As humans, we are animals. Our animal nature will never disappear though we renovate our habitat in infinite ways. The result is we become alienated from our habitat and frequently, as a consequence of that, our community. We are no less human and no less social animals to the extent we have become alienated, but our actions no longer seem comprehensible to those not sharing our displaced condition. We are evolved for a physical environment that no longer exists and to live in familial communities that only a lucky few now find familiar around them. This displacement has happened organically as a result of species success, but in no way does it support any deterministic notion of progress going forward. I've tried to be clear above that to the extent there has been real progress it has been in building institutions that entrench the rights of marginal populations. I would add that such populations have been growing a rate roughly proportionate to these extensions of rights. It is precisely these institutions that are most threatened at present.

The increasingly vast infrastructure of civilization has displaced most of its beneficiaries from any direct moral experience of the power of the systems they now inhabit. This insulation from direct moral experience makes the abuses of our fellow humans by systems we depend on invisible and even quite comfortable to live with. This is a recrudescence of the historical tolerance of slavery that has encumbered civilization as its great moral failing from the outset. These systems of our own creation are powerful tools that our animal impulse chooses to view as "environmental" and is satisfied with to the extent such treatment leaves those pursuing it with some adequate control over themselves. Our social nature lets us satisfy ourselves with relative position too easily without looking at the underpinnings of our immediate environment in vast diffuse exploitations around the globe carried on in our name and in the darkness of neglect to which we consign them morally.

Systems define the carrying capacity of the world we have made for ourselves. The IPCC reports make it perfectly clear that there remains no unspoiled "nature" on this earth, that we are remaking it to our conscious and unconcious will whether we intend or not. As social beasts, we have built elaborate structures to support and expand that sociability. Our success has been to increase our biomass burden on the real ecology from which we ultimately derive our lives well beyond the carrying capacity of the known and currently existing systems. This is not a council of despair, but it is an advocacy of focused change: the world itself is changing because we are changing it. That our effects are more a result of neglect than intent in no way mitigates them. We must will ourselves to understand the systems we have made and the constraints under which they hold us even to the degree we don't even recognize them as systems. My last series of posts has tried to build an individual perspective from which to view our inherited systems, following this post I'll delve into what I'll call "Social Contracts" that are the foundations from which civilization itself sprang: Language, Religion and War. Following that I'll look at some of the newer systems and their invisible operations and all to visible effects.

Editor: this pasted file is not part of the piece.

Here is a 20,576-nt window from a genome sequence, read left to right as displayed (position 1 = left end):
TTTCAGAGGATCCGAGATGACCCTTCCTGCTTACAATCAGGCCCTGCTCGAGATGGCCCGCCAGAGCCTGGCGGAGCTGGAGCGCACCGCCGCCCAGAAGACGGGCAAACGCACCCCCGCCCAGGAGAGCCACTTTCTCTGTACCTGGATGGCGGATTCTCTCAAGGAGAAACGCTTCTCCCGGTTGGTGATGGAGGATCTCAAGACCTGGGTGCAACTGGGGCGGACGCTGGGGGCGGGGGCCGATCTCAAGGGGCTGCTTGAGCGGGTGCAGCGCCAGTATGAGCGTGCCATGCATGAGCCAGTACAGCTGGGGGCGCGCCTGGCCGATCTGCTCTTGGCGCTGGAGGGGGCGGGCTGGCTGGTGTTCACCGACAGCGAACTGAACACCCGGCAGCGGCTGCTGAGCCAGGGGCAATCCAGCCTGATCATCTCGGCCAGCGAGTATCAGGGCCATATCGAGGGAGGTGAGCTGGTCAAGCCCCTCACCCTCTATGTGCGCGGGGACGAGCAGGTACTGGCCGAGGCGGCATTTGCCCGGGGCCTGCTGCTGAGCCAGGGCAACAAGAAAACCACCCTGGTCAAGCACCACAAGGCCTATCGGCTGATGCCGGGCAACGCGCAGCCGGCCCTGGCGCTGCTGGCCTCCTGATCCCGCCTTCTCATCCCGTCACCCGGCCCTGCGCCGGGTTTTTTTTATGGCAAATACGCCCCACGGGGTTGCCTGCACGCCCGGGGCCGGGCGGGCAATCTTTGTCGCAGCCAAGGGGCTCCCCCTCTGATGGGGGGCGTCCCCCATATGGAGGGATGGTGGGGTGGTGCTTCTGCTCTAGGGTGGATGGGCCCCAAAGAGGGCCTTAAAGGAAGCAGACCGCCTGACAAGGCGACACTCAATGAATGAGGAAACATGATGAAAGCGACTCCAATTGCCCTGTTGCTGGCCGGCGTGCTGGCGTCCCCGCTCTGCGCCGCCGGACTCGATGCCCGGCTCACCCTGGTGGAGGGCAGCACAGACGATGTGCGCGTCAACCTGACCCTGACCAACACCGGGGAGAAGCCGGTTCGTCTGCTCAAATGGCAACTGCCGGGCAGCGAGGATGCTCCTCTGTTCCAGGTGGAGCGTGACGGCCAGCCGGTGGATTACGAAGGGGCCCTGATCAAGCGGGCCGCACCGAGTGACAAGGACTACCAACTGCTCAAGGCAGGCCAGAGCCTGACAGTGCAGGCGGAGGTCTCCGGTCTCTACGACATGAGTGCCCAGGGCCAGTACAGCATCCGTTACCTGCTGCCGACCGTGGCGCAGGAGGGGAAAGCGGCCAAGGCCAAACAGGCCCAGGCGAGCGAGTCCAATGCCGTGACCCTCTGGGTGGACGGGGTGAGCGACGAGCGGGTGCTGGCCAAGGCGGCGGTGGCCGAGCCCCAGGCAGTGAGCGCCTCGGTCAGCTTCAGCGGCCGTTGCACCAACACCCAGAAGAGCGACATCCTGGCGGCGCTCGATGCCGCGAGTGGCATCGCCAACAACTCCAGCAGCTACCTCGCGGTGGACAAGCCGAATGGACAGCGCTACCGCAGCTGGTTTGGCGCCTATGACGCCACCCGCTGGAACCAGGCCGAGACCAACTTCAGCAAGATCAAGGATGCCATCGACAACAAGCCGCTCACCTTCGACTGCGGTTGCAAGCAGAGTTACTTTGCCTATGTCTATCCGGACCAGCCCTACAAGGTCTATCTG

We share the planet at present with one in fifteen of the total humanity to have ever lived. Through pure force of demographics, understanding how our infrastructures work and why, how we benefit and suffer from them and at what cost has more consequence, more meaning than ever before. Questions of civilizations abilities to project themselves into a future have been raised in the hydrocarbon, atomic and bio tech eras in ways more immediate and deadly and for larger populations than ever before. There are more people, more action, more inaction and more unintended consequences than ever before. This is why character demands that we take the side of our species over our ideologies or even faiths. People, those warm damp fragrant and aural things we continue to experience unmediated, who beguile like the infant before language and shame like those we offend, people matter more than faith or words because experience tells us that even when what we say does not agree, in our hearts mostly we do, and together we must make the most of it. This is the essence of our humanity that has made us as prosperous as we now are.